Follow on Facebook
Follow on Twitter
Follow on Pinterest
Follow on Tumblr
Follow on Blogger
Follow on Weibo
Brian L. Roberts
I think cable has been under-appreciated for its contribution to society.
In the case of Comcast, we're taking a lot of our technology into the cloud, so you don't need a new box every time you want to innovate. And it's all speeding up.
I think Jay Leno is fantastic.
If you drop a channel, you're incredibly unpopular, and if you pass along a rate increase, you're incredibly unpopular.
It's really important we stay in touch with our customers and try to, over time, have more packages and flexibility than perhaps we have historically offered. And that's part of that tension that is healthy that is going on in the marketplace.
We took the brains out of the set-top box and put it in the cloud. Having our software in the cloud gives consumers the ability to click their remote control and navigate through thousands of choices in a simple and elegant way. That's magic.
I go back to when we met with the late Steve Jobs. He couldn't understand why we didn't put Wi-Fi in every cable set box. And I literally went home and said, 'Tell me again - what's Wi-Fi?'
We are a mixed marriage, so our kids were raised with a little less Judaism than I was raised with.
We provide a breadth of live and catch-up content - what we define as this season's content, none of which is available in the Netflix rerun world.
It's a huge mistake not to embrace social media. We need to stay in touch and stay relevant to young people.
Many years ago, Bill Gates said that one day we'd be able to click on the shoes of a character in a TV show and buy them online. Whether that happens or not, are you thinking about new ways to combine your assets in programming, customer knowledge, and technology?
You can't just buy the sports section of 'The New York Times.' You take the whole paper.
We have a broad, well-positioned company, so when 'Minions' comes out, it can be in theme parks all over the world. We own Fandango. We can advertise on a network. We can have the characters pop up on the Golf Channel.
We are going to have a suite of products that you subscribe to - television, high-speed Internet, phone, home security, energy management, maybe even health care - and we are going to have many customers that are going to buy those products directly from us.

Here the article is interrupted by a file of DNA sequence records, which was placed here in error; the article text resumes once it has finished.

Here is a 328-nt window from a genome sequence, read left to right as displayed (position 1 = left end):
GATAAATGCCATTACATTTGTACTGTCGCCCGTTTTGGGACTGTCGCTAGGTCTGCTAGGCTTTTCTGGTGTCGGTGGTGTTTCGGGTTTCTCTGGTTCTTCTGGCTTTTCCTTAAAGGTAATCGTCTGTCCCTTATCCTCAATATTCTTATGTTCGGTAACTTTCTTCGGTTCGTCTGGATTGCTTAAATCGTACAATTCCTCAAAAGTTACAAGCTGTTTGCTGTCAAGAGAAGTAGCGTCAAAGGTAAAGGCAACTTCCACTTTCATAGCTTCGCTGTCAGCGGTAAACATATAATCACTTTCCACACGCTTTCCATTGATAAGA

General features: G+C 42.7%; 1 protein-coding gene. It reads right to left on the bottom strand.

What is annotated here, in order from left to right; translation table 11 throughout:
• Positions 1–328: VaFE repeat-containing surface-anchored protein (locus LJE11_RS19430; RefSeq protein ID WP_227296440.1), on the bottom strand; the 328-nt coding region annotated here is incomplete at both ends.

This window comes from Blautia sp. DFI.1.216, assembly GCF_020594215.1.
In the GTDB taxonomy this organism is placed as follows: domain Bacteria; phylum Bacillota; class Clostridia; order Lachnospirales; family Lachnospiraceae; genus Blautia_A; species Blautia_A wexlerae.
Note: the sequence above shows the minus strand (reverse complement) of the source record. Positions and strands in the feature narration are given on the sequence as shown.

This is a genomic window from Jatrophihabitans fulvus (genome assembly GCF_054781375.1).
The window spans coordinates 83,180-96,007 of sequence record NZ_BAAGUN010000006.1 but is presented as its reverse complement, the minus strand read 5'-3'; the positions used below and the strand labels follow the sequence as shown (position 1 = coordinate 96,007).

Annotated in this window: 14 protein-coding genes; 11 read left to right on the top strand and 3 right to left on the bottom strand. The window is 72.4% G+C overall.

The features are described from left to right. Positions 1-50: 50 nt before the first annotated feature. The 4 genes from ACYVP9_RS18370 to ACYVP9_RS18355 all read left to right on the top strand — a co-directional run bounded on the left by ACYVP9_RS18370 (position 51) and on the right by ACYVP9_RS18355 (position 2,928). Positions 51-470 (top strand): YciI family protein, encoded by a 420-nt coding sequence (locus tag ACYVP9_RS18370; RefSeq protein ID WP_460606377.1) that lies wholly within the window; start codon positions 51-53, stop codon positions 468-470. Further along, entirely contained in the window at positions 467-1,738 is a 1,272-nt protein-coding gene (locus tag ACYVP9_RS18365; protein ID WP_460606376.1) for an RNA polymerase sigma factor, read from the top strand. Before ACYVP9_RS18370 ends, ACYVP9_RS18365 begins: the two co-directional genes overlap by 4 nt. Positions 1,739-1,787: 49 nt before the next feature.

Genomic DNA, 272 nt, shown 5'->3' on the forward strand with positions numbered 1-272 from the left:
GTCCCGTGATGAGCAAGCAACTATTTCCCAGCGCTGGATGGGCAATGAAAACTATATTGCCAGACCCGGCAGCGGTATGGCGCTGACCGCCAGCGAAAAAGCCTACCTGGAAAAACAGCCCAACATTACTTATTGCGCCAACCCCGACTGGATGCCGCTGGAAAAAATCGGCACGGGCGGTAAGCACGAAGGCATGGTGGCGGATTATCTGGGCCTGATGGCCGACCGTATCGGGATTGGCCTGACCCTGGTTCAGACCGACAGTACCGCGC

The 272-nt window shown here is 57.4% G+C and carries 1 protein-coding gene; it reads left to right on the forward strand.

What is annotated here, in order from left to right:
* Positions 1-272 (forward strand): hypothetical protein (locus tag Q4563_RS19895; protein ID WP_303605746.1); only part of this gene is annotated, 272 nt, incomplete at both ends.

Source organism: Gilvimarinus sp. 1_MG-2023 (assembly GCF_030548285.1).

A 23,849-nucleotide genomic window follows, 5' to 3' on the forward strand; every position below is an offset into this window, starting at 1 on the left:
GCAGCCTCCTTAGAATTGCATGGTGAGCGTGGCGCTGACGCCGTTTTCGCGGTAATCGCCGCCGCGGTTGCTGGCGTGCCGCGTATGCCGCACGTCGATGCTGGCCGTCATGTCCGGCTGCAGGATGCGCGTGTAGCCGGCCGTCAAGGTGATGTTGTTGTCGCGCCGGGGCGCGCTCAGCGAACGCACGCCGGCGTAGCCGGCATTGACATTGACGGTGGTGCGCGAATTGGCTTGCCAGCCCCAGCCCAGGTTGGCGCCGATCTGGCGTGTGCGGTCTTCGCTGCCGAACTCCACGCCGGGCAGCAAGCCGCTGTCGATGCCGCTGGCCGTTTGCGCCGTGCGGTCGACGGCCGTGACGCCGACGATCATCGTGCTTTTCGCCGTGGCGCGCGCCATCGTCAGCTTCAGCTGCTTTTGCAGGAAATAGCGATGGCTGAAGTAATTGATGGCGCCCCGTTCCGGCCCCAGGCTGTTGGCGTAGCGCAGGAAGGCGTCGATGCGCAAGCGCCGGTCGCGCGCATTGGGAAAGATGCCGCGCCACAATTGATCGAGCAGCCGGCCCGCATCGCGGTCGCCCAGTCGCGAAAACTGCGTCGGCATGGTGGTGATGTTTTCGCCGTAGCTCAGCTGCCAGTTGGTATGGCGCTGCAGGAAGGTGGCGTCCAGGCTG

Verizon had just come out with FiOS, and AT&T had U-verse. We came up with a couple of options, and then our marketing people came in and said, 'What do you think of Xfinity?'
Our products weren't getting some of the excitement they deserved because you were waiting on hold on the phone, or we missed an appointment.
In our case, one of my earliest experiences working in the company was being asked to be on Ted Turner's board, and I saw that the value creation from owning networks was stunning - new channels, international opportunities, synergy, many things that Turner Broadcasting built for decades.
What unfortunately happens is we have about... 350 million interactions with consumers a year, between phone calls and truck calls. It may be over 400 million, and that doesn't count any online interactions, which I think is over a billion. You get one-tenth of one-percent bad experience, that's a lot of people - unacceptable.
Comcast NBCUniversal has an incredible array of brands and ways to deliver those brands and experiences for consumers.
NBC News will help define Comcast.
We support an open Internet and having rules - the right kind of rules that are legally enforceable and allow for investment and innovation.
It seemed to me the perfect company for the 21st century would be one that was technology-orientated with great content and national scale.
If you had to pay separately for just PBS, probably, sadly, not a majority of Americans would do that. So there's many channels, whether it's Discovery Channel or C-SPAN or many, many others, that just aren't viable.
I can get my voicemail transcribed and sent to me as e-mail. I want to be able to have my address book and all my life come up on my TV and video chat. The whole telecommunications experience through a wire is still very relevant.
You have to have a business model you believe in and like.